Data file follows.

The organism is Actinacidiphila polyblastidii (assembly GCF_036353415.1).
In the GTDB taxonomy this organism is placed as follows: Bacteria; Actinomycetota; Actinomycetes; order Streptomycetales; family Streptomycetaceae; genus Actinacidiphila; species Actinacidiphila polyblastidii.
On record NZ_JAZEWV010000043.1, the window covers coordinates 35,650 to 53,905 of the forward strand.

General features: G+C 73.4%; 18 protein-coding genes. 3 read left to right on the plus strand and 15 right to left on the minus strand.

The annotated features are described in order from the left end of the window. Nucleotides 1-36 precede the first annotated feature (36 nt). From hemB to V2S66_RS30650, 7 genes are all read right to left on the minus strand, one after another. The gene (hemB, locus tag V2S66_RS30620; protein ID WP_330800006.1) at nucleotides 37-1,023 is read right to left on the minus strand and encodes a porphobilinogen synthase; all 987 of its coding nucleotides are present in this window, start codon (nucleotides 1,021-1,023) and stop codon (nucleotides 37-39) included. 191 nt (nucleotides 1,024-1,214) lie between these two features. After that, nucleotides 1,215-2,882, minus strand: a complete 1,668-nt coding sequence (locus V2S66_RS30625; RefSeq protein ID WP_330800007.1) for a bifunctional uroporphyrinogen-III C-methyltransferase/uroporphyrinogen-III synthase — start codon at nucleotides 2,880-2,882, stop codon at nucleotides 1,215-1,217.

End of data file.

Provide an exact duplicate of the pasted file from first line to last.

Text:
The organism is Actinacidiphila polyblastidii (assembly GCF_036353415.1).
In the GTDB taxonomy this organism is placed as follows: Bacteria; Actinomycetota; Actinomycetes; order Streptomycetales; family Streptomycetaceae; genus Actinacidiphila; species Actinacidiphila polyblastidii.
On record NZ_JAZEWV010000043.1, the window covers coordinates 35,650 to 53,905 of the forward strand.

General features: G+C 73.4%; 18 protein-coding genes. 3 read left to right on the plus strand and 15 right to left on the minus strand.

The annotated features are described in order from the left end of the window. Nucleotides 1-36 precede the first annotated feature (36 nt). From hemB to V2S66_RS30650, 7 genes are all read right to left on the minus strand, one after another. The gene (hemB, locus tag V2S66_RS30620; protein ID WP_330800006.1) at nucleotides 37-1,023 is read right to left on the minus strand and encodes a porphobilinogen synthase; all 987 of its coding nucleotides are present in this window, start codon (nucleotides 1,021-1,023) and stop codon (nucleotides 37-39) included. 191 nt (nucleotides 1,024-1,214) lie between these two features. After that, nucleotides 1,215-2,882, minus strand: a complete 1,668-nt coding sequence (locus V2S66_RS30625; RefSeq protein ID WP_330800007.1) for a bifunctional uroporphyrinogen-III C-methyltransferase/uroporphyrinogen-III synthase — start codon at nucleotides 2,880-2,882, stop codon at nucleotides 1,215-1,217.